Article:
Spatial-temporal heterogeneity of a wildland forest epidemic: Multilevel effects of individual, community and landscape drivers
The dynamic and inherently spatial nature of epidemiological processes presents unique challenges to managing the spread of emerging infectious diseases in natural communities. Long-term ecological studies that combine data across multiple scales of host-pathogen-environment interactions are needed to identity the principal drivers of wildland epidemics and their generality across pathosystems. However, this is not a trivial task given the logistical challenges of conducting longitudinal field surveys of host populations with measurements of corresponding biotic and abiotic conditions across broad geographical regions and over meaningful time scales. As such, we still have a limited understanding of the factors governing the distribution, abundance and impacts of emerging wildland pathogens. We designed a long-term study to capture spatial-temporal heterogeneity of wildland disease dynamics across multiple levels of host-pathogen-environment interactions (i.e., at the individual, community and landscape scale), using the emerging forest disease sudden oak death as a case study. We applied a novel survival analysis framework that incorporates multilevel, time-dependent properties of this complex pathosystem to address the following questions: (1) which scale of host-pathogen-environment interactions most strongly governs time to infection in susceptible oaks, and (2) is their evidence for temporal lag effects of climate variability on epidemic dynamics?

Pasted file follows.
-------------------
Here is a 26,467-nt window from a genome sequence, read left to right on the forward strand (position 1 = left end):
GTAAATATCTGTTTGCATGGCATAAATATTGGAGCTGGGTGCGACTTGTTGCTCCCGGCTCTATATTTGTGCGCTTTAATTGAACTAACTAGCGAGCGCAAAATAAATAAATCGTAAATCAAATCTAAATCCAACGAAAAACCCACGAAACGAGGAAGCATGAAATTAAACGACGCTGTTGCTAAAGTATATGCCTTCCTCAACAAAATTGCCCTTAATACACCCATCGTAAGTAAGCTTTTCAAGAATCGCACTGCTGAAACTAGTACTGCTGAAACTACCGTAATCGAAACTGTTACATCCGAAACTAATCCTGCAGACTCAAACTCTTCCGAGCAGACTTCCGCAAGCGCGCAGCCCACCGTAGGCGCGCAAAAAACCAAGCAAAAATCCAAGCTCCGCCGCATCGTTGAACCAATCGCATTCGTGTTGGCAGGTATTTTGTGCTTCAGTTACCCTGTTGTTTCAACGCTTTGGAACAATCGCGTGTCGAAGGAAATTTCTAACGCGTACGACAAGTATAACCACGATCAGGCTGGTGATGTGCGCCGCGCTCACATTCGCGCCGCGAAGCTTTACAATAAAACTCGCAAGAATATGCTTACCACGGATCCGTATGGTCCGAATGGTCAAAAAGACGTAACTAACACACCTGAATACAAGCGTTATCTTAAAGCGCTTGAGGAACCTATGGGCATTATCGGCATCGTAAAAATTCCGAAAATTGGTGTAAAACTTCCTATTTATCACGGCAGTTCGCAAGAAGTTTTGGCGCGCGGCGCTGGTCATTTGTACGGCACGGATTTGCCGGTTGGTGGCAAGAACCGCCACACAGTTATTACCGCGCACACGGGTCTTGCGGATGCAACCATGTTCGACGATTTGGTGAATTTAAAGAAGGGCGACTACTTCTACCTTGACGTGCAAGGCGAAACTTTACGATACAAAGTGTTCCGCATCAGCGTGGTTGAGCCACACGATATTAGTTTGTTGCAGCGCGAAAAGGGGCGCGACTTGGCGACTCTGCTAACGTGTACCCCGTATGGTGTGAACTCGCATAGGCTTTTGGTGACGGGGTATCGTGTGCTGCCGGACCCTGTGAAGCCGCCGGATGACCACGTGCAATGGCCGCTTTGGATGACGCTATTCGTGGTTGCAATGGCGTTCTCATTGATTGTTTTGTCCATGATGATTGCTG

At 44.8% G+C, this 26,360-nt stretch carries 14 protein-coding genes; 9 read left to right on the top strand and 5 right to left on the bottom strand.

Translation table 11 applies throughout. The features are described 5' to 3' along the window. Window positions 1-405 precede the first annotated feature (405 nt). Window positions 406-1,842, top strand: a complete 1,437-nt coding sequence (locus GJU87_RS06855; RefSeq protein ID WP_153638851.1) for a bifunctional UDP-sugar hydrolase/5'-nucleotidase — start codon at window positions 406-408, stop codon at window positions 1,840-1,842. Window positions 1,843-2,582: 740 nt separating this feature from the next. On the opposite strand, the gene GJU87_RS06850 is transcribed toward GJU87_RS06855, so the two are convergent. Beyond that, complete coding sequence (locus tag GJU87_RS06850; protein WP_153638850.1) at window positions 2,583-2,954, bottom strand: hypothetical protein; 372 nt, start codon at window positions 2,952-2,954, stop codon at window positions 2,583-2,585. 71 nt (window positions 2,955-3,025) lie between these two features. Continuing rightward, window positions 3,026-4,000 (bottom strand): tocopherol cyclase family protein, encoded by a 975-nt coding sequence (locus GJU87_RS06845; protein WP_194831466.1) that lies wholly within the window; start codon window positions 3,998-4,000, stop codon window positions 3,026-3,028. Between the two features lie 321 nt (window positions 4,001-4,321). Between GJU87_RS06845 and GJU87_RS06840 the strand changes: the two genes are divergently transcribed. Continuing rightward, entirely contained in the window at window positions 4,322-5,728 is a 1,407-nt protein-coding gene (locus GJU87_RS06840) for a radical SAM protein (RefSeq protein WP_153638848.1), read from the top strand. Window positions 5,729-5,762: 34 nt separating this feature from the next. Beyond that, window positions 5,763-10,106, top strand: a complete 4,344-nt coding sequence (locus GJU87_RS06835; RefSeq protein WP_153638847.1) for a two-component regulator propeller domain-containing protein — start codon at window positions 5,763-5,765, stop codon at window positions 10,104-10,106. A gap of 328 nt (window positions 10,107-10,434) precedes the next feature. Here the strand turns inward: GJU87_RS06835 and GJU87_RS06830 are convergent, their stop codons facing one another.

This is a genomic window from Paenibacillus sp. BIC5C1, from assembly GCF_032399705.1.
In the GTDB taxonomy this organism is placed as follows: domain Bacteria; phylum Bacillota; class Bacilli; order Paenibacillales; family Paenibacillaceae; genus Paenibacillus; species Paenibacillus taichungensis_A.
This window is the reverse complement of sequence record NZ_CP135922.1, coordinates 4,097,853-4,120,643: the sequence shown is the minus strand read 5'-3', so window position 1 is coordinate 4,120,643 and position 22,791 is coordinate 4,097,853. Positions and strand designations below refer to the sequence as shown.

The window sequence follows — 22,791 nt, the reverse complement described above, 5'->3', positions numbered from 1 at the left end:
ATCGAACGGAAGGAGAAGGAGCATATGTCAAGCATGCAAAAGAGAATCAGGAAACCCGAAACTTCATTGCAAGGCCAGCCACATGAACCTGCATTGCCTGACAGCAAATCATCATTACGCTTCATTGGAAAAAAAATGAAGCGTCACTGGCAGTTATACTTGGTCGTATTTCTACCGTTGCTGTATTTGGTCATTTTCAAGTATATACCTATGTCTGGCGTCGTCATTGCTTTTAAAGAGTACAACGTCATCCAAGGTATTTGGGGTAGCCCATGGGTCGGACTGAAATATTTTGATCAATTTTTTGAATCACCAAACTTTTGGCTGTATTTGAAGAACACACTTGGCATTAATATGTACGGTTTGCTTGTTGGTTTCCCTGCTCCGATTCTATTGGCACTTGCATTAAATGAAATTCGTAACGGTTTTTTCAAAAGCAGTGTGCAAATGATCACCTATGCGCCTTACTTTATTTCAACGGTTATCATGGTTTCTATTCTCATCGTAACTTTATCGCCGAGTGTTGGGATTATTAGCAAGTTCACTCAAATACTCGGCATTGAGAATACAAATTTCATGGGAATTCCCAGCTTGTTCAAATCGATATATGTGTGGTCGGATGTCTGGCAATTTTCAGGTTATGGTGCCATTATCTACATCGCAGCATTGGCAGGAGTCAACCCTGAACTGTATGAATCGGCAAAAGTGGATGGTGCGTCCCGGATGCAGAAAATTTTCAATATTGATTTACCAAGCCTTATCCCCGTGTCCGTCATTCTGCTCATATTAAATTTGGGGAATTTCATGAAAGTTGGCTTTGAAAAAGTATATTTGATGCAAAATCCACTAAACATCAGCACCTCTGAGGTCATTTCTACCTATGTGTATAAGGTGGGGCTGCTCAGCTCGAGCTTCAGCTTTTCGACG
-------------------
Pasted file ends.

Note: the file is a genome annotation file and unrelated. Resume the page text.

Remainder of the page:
We annually monitored 1125 oak hosts—across 172 plots—for P. ramorum infection and disease-induced mortality over an 8-year period. Coast live oak exhibited a steady increase in the number of trees becoming infected (n=151) and dying following infection (n=58), signaling the potential for an emerging forest disease to dramatically change oak woodlands through selective removal of a keystone species. To a lesser extent, the number of black oak becoming infected (n=35) and then dying (n=8) also increased over time. After accounting for plot-level frailties (i.e., random effects), the survival analyses revealed the collective importance of factors at the individual, community and landscape scale in mediating oak infection risk. We found that larger coast live oak are particularly susceptible to infection, and that warmer and wetter conditions increase infection risk, while species diversity has a buffering effect against disease. By measuring fluctuating environmental conditions over time, we found a lag effect of climatic variability, whereby above average precipitation and temperature during the current and previous years increased infection risk. Our results demonstrate how spatial and temporal heterogeneity in environmental conditions modulate disease impacts in a wildland pathosystem, and provide an empirical basis for assessing the risk of extinction among co-occurring hosts in pathogen-invaded communities.